WORCESTER, Mass. - WPI researcher Jeannine Coburn's passion for the fermented tea drink kombucha led her to make a rather unusual discovery while brewing her own.
"Once I opened it, I had this optically clear material at the air-liquid interface," said Coburn. "Normally, it has an opaque appearance. When you culture it, the cultures open, lots of oxygen, and it's opaque. But it happened to be transparent."
What You Need To Know
- WPI researcher Jeannine Coburn has been awarded a $606,146 grant from the National Science Foundation
- The grant will help Coburn's research of developing a transparent wound dressing, inspired by a natural biopolymer she observed while fermenting kombucha at home
- With the grant, Coburn will also work with first-generation WPI students and Worcester Public Schools students
- Coburn said she expects the project to take several years before being completed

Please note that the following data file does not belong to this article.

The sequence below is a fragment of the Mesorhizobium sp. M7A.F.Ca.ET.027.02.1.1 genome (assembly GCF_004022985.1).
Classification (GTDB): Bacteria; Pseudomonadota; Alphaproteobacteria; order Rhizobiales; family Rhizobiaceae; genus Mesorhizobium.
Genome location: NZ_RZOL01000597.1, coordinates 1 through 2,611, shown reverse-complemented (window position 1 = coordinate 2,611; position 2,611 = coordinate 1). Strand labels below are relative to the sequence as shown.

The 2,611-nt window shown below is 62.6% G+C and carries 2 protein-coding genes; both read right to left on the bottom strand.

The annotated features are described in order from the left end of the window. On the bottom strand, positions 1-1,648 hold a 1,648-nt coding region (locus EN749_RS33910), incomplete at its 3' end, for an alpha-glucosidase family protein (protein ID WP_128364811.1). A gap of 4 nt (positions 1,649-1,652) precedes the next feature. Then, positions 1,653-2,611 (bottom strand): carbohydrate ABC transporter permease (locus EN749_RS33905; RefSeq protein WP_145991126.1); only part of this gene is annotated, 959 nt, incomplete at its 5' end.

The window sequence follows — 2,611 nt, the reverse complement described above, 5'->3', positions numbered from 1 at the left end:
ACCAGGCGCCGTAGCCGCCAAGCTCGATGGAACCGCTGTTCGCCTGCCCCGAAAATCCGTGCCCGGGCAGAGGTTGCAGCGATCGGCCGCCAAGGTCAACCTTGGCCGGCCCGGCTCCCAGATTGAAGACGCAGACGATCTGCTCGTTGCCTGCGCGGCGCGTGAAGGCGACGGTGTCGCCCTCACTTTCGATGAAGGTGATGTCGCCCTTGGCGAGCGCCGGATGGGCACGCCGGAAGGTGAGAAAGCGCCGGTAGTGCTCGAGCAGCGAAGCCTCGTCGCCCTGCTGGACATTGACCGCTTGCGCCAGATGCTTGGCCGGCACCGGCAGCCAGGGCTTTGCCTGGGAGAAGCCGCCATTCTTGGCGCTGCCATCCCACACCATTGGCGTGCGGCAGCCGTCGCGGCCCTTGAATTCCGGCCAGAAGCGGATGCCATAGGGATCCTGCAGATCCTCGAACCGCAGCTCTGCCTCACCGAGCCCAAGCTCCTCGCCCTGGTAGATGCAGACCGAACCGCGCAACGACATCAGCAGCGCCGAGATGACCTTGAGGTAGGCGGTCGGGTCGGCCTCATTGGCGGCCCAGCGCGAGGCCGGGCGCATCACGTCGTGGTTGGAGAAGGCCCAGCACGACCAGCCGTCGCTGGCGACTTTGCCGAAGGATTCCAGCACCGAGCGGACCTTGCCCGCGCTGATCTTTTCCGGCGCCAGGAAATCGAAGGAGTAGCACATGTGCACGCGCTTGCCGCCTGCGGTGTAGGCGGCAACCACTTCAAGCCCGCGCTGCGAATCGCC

Coburn is now looking to take the substance from the drink and develop it into a natural, clear wound dressing. It would be a medical-grade product, allowing health care professionals to watch a cut or injury heal without exposing it to the air.
"Chronic wounds becoming infected is a huge challenge, and having wound dressings that could address chronic wounds is huge," Coburn said.
The National Library of Medicine reports more than 8 million people in the U.S. suffer from chronic wounds.
Coburn started developing the material about five years ago, and her work is now being funded by a more than $600,000 award from the National Science Foundation. It allows Coburn to work closely on the project with first generation college students at WPI, and collaborate with Worcester Public Schools students.
"I'm hoping and planning to bring related to this bacterial derived cellulose with me for that and introduce them to interesting materials that are also food related," said Coburn.
Coburn said research into this type of bacteria is far from new, however the idea of making it clear is what makes it a novelty. But before anyone is using this to heal their wounds, she said there's still a lot of work to do in the lab.
"I would like to be doing animal work to see what it could be used for," Coburn said. "Ideally in the next few years, we'd start doing some animal work with our materials."